My dad tells the same stories over and over. One of them is about a family garage sale.
It’s a humid Indiana morning. I imagine my mother straightening the old clothes while my father manages the money. My sisters played in the driveway. I am not yet born.
A woman approached my father and started to haggle about the price of a porcelain owl lamp. It was white, with a golden shade. The price sticker says $1.
“I’ll give you fifty cents for it,” she said.
“Well, actually it’s a dollar,” he responded.
“No one is gonna give you that much for it.”
After another minute of this, dad held the lamp out at arm’s length, said “well, I’ll tell you what,” and then purposefully dropped it on the concrete, shattering it into a thousand pieces at her feet.
I don’t know why I love that story so much. Perhaps because it is so out of character for my kind, gentle father. Maybe because it’s so funny and it makes me think of how many times I have wanted to do the same thing.
Years after that garage sale, when I was in high school and my sister was a freshman in college, I went to visit her and stay overnight in a dorm for the first time. She took me to a fraternity party, where I choked down the first few sips of beer I had ever tasted. I remember it being sour and barely cold, so after those few sips, I left the cup on a table and walked away from it.
I had never seen anything like that party, in a basement with tattered couches and shoulder-to-shoulder people. I remember feeling relieved when my sister and I made our way to the dance floor. With a sudden burst of confidence, I pushed my way into the center of the circle of sweaty college students, and I started serving up my moves.
I am and always have been a bit of a terror on a dancefloor. I am a herky-jerky hurricane, with what some might call a Rain Man-like memory for song lyrics and choreography. And there, in the middle of that fraternity house basement, I turned it out. I flipped and squirmed and popped and offered up my best interpretation of exactly what crime Julio and his friends committed down by that schoolyard.
As we walked out the door, our ears ringing, one of the brothers came up to me and told me that I had an automatic bid to their fraternity when I got to college in a few years.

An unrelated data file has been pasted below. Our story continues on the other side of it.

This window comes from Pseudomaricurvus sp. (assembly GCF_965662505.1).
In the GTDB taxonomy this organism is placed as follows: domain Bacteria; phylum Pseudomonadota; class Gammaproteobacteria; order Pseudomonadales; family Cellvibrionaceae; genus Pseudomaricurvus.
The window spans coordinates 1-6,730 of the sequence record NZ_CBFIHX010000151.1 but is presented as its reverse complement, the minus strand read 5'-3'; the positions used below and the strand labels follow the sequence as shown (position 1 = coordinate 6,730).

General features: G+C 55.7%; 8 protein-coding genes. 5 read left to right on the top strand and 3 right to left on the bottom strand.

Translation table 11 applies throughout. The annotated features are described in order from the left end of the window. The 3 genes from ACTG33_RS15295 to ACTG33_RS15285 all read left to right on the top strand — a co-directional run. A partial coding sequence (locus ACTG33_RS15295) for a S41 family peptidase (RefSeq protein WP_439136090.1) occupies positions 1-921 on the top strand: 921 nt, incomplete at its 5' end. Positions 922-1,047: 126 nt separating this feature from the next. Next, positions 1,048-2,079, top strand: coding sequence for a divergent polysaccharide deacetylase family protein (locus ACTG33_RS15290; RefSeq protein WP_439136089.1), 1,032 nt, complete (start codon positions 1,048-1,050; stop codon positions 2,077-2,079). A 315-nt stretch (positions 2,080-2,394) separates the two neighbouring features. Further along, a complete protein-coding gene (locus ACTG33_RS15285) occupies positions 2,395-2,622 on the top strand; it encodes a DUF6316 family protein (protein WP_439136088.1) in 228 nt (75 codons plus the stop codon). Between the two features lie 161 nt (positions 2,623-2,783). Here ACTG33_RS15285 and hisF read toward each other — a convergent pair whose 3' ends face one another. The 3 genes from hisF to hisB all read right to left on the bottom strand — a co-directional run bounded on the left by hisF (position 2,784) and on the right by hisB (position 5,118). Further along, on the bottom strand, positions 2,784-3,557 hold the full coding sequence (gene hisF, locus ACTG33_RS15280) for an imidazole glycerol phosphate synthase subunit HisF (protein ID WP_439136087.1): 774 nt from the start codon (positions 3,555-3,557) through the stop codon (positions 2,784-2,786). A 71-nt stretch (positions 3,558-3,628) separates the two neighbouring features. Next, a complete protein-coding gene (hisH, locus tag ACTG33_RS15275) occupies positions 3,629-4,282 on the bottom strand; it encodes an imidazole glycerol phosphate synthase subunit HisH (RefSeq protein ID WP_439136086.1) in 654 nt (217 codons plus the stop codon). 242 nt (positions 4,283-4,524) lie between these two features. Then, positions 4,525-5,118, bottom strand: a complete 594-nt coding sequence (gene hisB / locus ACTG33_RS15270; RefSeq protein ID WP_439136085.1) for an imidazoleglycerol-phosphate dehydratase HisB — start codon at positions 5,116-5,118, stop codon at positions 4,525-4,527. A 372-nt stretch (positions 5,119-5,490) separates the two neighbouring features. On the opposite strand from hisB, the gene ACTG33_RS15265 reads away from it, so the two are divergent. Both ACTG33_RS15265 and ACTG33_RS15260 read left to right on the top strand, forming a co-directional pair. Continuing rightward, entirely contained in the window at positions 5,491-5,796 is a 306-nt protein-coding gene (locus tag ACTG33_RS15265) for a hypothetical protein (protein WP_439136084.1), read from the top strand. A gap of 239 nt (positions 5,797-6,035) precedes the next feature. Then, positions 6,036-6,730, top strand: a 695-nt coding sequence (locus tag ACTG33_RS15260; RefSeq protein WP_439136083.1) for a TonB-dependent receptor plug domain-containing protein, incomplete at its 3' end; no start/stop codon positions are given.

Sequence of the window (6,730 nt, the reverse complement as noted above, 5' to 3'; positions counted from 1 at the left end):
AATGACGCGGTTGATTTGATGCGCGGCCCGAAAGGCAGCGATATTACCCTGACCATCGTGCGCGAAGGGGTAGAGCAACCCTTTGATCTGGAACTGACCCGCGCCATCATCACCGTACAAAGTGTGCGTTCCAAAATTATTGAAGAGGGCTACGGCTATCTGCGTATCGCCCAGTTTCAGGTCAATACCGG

When I got back home, I tried to write the story of how I felt at that party: attractive and talented and popular, maybe for the first time. It was 1997, blogs didn’t exist yet, and I spent my free time teaching myself HTML so I could have my own website.
There was this growing culture of storytellers in those early days of the internet, and I wanted so desperately to belong. It is my first memory of sitting down to write, but I could never tell the story the way I wanted. So I gave up.
I turn 30 on Monday. I’m not sad about getting older, but a big birthday has made me think about all the ways my life has turned out differently than I planned.
I thought that I’d have published a book or two by now, and maybe have opened in a couple shows on Broadway. I imagined I would have sleeve tattoos and a Lower Manhattan walk-up with a killer view and a chocolate labrador named Rex that someone else walked for me twice a day when I was out doing press events.
Now that my life is built on telling stories, I understand why my dad is so repetitive. For the rest of my life, I imagine I’ll be telling versions of the same story about community and connection, about vulnerability as a confidence, about grief and celebration and the ways that life is never not funny.
Here at the end of three decades, my life has gotten tiny. It has been carved down to fit mostly within a one square mile radius. There is no New York City apartment or book deal. There is no chocolate lab. I don’t have a single tattoo.
My worries about getting older are as unremarkable as anyone else’s: that I will never learn how to make money, that I will lose my friends, that my book ideas will never become manuscripts or that my manuscripts will sit unpublished, that I will be buried under all the stuff that I had to have, that I will never have children, that I will someday not have my parents, that I will one day forget completely how I felt on that crowded basement dance floor.
But as my life has gotten whittled down, there has been an unexpected joy: that the wood shavings of who I used to be have gathered on the ground where I walk. They have formed a kind of cushion for my feet. I am a bit older now, and I don’t remember song lyrics the way I used to, but I can still dance. I can definitely still dance.